Still, recall backers celebrated the day's events for pumping up interest in a state where politics is often mixed with show business. “They are fostering a much needed policy debate on the future of California," said Tom Del Beccaro, chair of RescueCalifornia.org, the group backing the recall, and the former chair of the California Republican Party.
Hours earlier, before dawn in California, Jenner snared early East Coast interest with a 3-minute launch video that introduced herself as a “compassionate disruptor” in California politics. The soft-focus spot showed Jenner overlooking the state from a mountain top, relives some of her biggest newsmaking moments from the 1976 Olympics — and portrayed her as a doer.
“The only thing Gavin Newsom will disrupt is our economy and the livelihoods of innocent Californians," she offered in a message on her website. Jenner added an issues page Tuesday that sounded Republican notes, from vowing to veto any tax increase to eliminating regulations. She said she would reopen schools and businesses and blamed Gov. Gavin Newsom for putting "his special interest relationships and campaign cash above our children," an apparent reference to teachers unions.
Across town from Cox's press conference, Newsom scheduled a decidedly more sober event Tuesday — a press conference in which he accepted the endorsement of the California Professional Firefighters. Newsom repeatedly refused to directly respond to the day's Republican developments, saying he was focused on vaccine distribution in California.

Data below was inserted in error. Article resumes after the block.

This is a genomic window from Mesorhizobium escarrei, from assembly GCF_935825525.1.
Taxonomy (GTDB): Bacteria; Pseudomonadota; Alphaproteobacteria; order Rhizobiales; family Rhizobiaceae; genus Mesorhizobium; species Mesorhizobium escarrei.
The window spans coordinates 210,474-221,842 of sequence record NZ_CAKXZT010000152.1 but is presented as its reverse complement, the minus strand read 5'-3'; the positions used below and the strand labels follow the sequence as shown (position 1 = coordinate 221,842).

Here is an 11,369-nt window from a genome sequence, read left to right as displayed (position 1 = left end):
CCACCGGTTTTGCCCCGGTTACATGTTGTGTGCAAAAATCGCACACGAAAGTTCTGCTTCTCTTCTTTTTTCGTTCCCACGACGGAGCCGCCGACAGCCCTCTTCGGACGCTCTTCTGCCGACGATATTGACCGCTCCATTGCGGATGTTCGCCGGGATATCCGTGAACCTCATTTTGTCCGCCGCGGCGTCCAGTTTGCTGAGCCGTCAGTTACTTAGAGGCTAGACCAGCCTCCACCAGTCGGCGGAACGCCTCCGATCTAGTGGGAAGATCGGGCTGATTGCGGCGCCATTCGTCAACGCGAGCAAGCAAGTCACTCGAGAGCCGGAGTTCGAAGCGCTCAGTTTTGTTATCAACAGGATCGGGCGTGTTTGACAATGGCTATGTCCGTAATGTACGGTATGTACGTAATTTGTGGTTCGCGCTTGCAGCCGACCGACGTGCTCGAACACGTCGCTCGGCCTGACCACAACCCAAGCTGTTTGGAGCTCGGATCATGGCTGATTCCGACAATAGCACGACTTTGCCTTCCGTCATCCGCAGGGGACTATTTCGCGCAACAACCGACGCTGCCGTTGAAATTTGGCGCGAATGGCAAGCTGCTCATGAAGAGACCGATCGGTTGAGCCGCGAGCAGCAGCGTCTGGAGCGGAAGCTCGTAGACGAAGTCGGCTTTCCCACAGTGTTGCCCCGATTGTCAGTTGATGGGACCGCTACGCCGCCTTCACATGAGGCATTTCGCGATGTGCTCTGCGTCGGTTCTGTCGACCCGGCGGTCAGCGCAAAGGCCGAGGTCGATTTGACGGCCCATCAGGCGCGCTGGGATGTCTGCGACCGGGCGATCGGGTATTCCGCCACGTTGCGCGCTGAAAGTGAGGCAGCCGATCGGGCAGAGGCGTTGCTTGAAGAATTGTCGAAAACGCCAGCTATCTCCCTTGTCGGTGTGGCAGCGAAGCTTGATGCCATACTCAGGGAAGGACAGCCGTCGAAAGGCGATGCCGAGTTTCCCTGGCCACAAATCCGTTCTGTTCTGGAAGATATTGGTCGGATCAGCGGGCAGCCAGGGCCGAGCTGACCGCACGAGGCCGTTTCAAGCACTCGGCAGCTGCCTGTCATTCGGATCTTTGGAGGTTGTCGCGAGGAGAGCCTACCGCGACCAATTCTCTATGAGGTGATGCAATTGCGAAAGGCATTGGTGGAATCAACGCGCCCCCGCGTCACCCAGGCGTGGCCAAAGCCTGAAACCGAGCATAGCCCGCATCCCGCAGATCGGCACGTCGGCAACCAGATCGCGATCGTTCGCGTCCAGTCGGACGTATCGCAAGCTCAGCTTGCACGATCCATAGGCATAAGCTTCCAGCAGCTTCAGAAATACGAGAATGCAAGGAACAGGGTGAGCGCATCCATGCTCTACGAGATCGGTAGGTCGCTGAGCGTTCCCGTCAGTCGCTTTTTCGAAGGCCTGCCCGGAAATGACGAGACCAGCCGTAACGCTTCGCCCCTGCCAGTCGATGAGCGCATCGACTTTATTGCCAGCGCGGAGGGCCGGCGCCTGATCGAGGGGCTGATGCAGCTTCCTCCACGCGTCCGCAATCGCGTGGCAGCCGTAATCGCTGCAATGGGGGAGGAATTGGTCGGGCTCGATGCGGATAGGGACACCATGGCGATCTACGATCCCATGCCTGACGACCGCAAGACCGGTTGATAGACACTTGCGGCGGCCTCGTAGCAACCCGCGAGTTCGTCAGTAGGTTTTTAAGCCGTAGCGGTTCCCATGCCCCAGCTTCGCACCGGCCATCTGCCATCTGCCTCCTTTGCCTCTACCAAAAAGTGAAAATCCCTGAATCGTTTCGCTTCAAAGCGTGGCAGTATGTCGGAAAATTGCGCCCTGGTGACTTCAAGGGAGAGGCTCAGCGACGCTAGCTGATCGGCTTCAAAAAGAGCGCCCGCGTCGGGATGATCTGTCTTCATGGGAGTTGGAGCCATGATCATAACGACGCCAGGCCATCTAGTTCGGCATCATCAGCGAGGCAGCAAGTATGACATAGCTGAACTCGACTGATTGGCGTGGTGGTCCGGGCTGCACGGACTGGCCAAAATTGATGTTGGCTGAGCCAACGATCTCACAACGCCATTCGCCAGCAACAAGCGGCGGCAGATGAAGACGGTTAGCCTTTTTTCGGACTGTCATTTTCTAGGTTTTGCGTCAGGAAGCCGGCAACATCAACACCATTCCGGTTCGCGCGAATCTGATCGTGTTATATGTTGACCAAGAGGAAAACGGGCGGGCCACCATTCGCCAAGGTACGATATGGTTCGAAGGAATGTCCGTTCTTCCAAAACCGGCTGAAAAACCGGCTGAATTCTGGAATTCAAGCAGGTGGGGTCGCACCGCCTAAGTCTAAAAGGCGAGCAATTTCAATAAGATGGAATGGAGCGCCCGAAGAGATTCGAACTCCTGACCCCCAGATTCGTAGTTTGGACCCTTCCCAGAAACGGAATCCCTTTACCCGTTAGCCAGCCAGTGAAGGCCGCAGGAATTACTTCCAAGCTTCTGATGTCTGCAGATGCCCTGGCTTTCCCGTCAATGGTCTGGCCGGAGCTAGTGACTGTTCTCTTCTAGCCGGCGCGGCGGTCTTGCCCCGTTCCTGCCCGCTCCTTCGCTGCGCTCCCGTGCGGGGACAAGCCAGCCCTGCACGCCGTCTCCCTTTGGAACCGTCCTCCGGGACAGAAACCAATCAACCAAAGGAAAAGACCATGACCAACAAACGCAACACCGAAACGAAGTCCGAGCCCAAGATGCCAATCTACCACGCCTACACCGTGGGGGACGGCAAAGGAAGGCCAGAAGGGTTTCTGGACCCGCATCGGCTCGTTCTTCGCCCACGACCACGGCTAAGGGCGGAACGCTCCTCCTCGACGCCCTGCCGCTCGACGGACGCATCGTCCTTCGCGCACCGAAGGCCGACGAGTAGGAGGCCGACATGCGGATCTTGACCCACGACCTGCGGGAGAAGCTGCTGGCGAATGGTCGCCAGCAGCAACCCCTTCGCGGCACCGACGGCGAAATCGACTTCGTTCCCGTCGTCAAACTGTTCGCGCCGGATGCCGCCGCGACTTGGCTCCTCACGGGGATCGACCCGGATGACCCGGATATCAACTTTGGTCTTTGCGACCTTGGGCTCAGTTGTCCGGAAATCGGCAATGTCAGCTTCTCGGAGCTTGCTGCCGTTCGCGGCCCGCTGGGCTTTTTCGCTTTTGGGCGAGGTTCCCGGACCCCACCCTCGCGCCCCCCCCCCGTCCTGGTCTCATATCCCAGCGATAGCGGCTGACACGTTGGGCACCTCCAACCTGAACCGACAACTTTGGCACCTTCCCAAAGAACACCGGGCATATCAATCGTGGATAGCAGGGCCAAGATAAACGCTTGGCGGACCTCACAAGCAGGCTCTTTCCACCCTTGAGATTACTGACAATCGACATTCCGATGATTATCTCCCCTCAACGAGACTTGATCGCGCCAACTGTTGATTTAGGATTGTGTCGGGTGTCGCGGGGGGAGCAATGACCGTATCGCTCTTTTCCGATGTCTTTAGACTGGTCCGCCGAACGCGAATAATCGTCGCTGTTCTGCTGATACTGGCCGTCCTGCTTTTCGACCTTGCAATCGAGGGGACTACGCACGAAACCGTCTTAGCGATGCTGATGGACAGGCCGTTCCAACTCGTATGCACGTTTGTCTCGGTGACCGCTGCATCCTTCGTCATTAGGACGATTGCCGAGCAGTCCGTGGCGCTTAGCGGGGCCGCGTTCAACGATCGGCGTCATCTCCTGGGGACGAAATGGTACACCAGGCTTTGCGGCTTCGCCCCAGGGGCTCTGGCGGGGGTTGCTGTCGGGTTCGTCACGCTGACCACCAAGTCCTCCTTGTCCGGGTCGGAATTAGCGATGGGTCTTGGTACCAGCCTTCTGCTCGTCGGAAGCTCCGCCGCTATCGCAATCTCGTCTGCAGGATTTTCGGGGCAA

“Now is not the time to waste hundreds of millions of dollars on a recall effort that is nothing more than a partisan power grab," he said.
Administering the recall could cost elections officials a cumulative $400 million if pandemic restrictions persist, Sutter County Registrar Donna Johnston told the Legislature on Tuesday. California has already extended a requirement that all active voters be mailed ballots, which adds postage costs, and coronavirus-related mandates like personal protective equipment and large spaces could push the price up more.
“It’s going to be up to each county board of supervisors to decide how to fund this election. Some hard decisions may have to be made,” Johnston said, noting the Legislature could “help to relieve the cost to our counties.” California could also potentially use federal funds to defray the cost, according to the Legislative Analyst’s Office.
The Secretary of State’s office declined to provide a cost estimate because the recall has not formally been certified yet. But Newsom and other Democrats have assailed the hit to taxpayers as they seek to portray the recall as a costly distraction.
There will be no respite Wednesday. Jenner is scheduled to sit down with Fox News host Sean Hannity Wednesday in Malibu with supporters expected in the audience — but only Hannity will ask the questions, a Fox News spokesperson said Monday night.
Jeremy B. White contributed to this report.